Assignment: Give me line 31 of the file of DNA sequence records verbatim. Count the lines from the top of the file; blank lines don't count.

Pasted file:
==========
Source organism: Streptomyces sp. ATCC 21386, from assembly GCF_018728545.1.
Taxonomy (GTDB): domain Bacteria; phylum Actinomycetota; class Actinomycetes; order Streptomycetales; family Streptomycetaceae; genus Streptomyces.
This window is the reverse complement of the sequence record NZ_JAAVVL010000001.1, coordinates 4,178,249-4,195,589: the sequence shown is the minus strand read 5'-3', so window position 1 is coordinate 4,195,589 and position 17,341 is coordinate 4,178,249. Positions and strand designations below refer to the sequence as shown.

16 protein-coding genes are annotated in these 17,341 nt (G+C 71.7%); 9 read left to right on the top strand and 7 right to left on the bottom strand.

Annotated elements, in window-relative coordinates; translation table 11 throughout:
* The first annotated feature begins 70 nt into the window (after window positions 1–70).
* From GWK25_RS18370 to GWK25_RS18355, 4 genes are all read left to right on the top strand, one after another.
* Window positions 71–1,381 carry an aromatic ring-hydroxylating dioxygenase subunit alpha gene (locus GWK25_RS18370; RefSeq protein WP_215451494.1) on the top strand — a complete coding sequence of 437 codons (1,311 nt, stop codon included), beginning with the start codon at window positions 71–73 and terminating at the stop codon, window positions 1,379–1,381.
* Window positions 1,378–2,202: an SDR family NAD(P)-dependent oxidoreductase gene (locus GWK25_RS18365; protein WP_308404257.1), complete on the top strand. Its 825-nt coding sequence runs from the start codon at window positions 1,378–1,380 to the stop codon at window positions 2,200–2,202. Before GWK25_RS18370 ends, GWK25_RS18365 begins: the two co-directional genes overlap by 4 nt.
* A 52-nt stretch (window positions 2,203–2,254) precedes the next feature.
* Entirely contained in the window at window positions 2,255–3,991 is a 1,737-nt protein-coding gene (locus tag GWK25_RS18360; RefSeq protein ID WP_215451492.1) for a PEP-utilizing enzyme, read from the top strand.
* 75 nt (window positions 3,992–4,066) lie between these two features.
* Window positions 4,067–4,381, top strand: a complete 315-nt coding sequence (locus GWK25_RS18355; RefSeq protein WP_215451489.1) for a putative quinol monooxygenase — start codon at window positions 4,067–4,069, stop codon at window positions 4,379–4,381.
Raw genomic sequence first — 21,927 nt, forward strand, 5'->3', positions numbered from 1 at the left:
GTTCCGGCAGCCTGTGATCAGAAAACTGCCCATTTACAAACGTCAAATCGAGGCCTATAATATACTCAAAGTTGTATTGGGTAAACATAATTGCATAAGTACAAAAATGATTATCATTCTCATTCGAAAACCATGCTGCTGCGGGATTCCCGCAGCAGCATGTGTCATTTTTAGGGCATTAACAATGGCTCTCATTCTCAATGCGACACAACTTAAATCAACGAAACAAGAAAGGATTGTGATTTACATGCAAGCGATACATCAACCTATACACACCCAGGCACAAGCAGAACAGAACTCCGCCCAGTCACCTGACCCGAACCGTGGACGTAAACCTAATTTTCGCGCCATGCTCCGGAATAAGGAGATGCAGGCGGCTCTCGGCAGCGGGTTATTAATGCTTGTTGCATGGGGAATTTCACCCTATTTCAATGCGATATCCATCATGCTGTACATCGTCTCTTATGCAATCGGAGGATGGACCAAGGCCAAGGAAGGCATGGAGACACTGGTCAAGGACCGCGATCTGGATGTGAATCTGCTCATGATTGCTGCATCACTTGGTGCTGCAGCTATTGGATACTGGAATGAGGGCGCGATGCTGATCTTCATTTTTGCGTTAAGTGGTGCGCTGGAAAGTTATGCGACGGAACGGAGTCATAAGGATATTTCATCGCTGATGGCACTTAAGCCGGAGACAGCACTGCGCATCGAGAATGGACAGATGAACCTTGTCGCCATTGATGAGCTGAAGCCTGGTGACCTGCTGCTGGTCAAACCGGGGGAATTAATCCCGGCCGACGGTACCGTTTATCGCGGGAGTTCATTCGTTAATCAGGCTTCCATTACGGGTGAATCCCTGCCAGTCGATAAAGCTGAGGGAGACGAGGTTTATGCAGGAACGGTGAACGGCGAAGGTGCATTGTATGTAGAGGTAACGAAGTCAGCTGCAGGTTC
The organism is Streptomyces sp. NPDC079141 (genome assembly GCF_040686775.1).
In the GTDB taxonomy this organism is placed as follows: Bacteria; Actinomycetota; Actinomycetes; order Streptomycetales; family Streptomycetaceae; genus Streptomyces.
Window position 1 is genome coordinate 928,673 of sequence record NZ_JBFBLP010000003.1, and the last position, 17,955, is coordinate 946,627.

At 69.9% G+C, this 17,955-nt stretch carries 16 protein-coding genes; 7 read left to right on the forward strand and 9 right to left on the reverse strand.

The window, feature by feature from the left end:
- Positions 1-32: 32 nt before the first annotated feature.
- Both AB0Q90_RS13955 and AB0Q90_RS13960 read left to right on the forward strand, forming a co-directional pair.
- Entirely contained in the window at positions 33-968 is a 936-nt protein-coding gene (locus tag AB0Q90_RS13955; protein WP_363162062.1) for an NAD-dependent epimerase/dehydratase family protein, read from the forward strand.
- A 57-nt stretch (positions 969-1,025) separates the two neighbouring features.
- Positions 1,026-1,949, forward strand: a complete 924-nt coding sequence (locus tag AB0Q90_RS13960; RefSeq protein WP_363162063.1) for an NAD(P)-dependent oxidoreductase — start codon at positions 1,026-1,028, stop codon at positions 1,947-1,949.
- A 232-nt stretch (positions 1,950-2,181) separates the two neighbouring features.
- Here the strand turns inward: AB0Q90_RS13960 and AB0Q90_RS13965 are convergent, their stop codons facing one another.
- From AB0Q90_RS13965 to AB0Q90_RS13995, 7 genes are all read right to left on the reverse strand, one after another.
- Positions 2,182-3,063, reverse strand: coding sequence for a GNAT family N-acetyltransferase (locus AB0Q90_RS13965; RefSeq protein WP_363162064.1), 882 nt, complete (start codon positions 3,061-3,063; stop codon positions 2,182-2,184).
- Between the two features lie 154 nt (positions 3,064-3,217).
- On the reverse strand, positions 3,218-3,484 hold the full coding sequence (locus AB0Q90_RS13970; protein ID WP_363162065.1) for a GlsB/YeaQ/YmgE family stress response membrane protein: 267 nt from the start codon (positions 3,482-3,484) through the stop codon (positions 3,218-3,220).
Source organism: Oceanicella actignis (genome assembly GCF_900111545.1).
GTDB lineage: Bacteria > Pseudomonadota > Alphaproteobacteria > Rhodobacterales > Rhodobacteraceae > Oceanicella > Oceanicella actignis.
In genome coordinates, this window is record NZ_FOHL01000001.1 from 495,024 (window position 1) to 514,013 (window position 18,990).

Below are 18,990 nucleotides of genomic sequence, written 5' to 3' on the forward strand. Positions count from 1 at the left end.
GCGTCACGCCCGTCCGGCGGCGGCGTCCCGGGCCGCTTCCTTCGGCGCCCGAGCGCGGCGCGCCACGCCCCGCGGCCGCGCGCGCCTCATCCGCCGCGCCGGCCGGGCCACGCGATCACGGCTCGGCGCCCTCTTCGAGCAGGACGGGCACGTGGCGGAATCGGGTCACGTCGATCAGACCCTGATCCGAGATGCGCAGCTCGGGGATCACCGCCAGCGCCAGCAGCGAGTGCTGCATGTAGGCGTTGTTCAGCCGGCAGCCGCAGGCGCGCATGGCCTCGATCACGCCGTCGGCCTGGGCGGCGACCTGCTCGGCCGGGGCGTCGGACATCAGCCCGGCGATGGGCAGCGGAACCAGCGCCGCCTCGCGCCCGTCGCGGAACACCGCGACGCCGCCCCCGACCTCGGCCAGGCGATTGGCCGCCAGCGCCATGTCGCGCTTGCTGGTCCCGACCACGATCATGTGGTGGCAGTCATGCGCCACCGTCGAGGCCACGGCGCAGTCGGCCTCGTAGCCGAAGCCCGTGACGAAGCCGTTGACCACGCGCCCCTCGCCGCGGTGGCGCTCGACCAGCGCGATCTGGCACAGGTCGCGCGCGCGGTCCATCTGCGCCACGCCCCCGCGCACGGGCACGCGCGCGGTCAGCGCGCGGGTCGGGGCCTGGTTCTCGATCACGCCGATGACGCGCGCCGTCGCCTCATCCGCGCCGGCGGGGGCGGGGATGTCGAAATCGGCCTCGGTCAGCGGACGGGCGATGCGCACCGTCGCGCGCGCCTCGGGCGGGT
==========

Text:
- On the reverse strand, positions 3,218-3,484 hold the full coding sequence (locus AB0Q90_RS13970; protein ID WP_363162065.1) for a GlsB/YeaQ/YmgE family stress response membrane protein: 267 nt from the start codon (positions 3,482-3,484) through the stop codon (positions 3,218-3,220).